tort(redirected from Civil tort)
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A wrong that is committed by someone who is legally obligated to provide a certain amount of carefulness in behavior to another and that causes injury to that person, who may seek compensation in a civil suit for damages.
[Middle English, injury, from Old French, from Medieval Latin tortum, from Latin, neuter past participle of torquēre, to twist; see terkw- in Indo-European roots.]
(Law) law a civil wrong arising from an act or failure to act, independently of any contract, for which an action for personal injury or property damages may be brought
[C14: from Old French, from Medieval Latin tortum, literally: something twisted, from Latin torquēre to twist]
Law. a wrongful act resulting in injury to another's person, property, or reputation, for which the injured party is entitled to seek compensation.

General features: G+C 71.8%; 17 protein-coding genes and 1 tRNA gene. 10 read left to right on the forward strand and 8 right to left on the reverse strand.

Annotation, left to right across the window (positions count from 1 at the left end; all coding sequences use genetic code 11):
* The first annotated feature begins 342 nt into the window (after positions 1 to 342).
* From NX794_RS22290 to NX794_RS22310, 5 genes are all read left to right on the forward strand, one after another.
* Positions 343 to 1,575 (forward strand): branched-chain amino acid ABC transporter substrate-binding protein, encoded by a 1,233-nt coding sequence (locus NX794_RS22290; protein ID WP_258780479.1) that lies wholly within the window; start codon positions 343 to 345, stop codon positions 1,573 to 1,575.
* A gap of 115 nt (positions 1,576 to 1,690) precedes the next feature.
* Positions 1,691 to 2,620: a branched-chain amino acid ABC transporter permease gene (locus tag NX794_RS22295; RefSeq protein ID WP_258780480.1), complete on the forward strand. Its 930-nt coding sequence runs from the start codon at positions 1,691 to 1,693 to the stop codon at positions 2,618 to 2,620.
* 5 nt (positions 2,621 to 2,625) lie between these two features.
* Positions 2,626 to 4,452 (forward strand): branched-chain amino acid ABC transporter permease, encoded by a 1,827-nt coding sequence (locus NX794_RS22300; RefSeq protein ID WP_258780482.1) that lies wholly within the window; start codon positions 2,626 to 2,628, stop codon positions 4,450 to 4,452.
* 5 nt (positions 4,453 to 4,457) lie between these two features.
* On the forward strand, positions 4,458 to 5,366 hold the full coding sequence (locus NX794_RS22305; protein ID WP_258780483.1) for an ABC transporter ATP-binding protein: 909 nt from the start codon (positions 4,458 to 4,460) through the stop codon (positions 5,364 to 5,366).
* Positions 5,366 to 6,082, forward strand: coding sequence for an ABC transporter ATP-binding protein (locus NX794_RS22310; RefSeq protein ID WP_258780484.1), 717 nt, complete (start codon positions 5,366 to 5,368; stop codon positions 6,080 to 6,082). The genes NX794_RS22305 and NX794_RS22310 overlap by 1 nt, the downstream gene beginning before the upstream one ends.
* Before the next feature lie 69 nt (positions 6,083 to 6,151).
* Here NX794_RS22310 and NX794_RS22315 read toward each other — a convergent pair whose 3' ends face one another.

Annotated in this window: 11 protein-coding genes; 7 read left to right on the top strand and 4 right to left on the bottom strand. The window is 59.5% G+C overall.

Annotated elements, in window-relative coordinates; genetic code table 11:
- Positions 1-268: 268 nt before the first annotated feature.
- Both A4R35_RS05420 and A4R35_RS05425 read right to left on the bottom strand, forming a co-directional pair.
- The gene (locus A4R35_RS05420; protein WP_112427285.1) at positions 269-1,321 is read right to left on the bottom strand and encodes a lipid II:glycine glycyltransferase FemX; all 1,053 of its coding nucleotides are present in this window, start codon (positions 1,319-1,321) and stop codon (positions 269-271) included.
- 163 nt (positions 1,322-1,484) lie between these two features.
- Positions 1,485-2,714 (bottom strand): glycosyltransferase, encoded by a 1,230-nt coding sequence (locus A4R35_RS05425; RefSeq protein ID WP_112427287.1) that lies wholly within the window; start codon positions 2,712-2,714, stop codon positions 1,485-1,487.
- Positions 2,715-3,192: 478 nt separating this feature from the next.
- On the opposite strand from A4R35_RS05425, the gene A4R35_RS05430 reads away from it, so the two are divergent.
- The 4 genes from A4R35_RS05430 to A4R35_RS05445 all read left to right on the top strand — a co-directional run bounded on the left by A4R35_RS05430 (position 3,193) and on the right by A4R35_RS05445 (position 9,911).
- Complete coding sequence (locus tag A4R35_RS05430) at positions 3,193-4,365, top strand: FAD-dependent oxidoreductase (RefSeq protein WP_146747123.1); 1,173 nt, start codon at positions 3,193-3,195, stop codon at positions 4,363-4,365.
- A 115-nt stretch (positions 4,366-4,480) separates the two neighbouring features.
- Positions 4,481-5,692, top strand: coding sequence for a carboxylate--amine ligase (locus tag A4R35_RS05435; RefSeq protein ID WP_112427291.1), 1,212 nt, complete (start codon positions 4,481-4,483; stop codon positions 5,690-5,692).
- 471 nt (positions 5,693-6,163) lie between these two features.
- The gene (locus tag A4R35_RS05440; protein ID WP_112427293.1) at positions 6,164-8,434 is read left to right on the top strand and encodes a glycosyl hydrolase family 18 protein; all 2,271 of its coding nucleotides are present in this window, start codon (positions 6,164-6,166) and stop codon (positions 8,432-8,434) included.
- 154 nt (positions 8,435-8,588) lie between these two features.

[1350–1400; Middle English: injury, wrong < Old French < Medieval Latin tortum wrong, injustice < Latin tortus twisted, crooked, dubious, past participle of torquēre to twist]
A wrongful act, done deliberately or through negligence, especially one that causes injury or damage and for which the injured party may bring a civil suit.
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|Noun||1.||tort - (law) any wrongdoing for which an action for damages may be brought|
actus reus, wrongful conduct, misconduct, wrongdoing - activity that transgresses moral or civil law; "he denied any wrongdoing"
alienation of affection - a tort based on willful and malicious interference with the marriage relation by a third party without justification or excuse
invasion of privacy - the wrongful intrusion by individuals or the government into private affairs with which the public has no concern
trespass - a wrongful interference with the possession of property (personal property as well as realty), or the action instituted to recover damages
libel - a false and malicious publication printed for the purpose of defaming a living person